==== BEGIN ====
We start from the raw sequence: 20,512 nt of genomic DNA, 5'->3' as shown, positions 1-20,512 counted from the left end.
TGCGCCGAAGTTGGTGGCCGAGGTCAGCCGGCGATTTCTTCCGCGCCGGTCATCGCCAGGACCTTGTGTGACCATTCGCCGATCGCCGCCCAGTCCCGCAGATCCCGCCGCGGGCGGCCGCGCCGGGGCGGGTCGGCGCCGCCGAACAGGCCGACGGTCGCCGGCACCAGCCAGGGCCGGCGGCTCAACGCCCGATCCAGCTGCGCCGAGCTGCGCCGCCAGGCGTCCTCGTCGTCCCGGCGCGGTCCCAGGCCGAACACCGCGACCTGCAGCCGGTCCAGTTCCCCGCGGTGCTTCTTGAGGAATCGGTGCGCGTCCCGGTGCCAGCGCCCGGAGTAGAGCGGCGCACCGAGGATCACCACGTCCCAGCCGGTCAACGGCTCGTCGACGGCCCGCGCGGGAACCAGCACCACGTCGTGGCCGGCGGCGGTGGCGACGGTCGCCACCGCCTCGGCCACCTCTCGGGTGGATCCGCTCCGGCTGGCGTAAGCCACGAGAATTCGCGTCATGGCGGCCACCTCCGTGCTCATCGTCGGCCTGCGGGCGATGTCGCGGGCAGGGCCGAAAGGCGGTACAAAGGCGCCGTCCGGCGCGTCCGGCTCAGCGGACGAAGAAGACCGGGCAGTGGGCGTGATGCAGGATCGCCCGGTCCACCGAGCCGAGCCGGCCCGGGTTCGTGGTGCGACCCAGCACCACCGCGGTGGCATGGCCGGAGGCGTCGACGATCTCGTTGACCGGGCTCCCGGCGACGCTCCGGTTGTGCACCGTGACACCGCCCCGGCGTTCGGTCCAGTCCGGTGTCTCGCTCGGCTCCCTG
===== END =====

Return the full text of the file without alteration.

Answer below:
We start from the raw sequence: 20,512 nt of genomic DNA, 5'->3' as shown, positions 1-20,512 counted from the left end.
TGCGCCGAAGTTGGTGGCCGAGGTCAGCCGGCGATTTCTTCCGCGCCGGTCATCGCCAGGACCTTGTGTGACCATTCGCCGATCGCCGCCCAGTCCCGCAGATCCCGCCGCGGGCGGCCGCGCCGGGGCGGGTCGGCGCCGCCGAACAGGCCGACGGTCGCCGGCACCAGCCAGGGCCGGCGGCTCAACGCCCGATCCAGCTGCGCCGAGCTGCGCCGCCAGGCGTCCTCGTCGTCCCGGCGCGGTCCCAGGCCGAACACCGCGACCTGCAGCCGGTCCAGTTCCCCGCGGTGCTTCTTGAGGAATCGGTGCGCGTCCCGGTGCCAGCGCCCGGAGTAGAGCGGCGCACCGAGGATCACCACGTCCCAGCCGGTCAACGGCTCGTCGACGGCCCGCGCGGGAACCAGCACCACGTCGTGGCCGGCGGCGGTGGCGACGGTCGCCACCGCCTCGGCCACCTCTCGGGTGGATCCGCTCCGGCTGGCGTAAGCCACGAGAATTCGCGTCATGGCGGCCACCTCCGTGCTCATCGTCGGCCTGCGGGCGATGTCGCGGGCAGGGCCGAAAGGCGGTACAAAGGCGCCGTCCGGCGCGTCCGGCTCAGCGGACGAAGAAGACCGGGCAGTGGGCGTGATGCAGGATCGCCCGGTCCACCGAGCCGAGCCGGCCCGGGTTCGTGGTGCGACCCAGCACCACCGCGGTGGCATGGCCGGAGGCGTCGACGATCTCGTTGACCGGGCTCCCGGCGACGCTCCGGTTGTGCACCGTGACACCGCCCCGGCGTTCGGTCCAGTCCGGTGTCTCGCTCGGCTCCCTG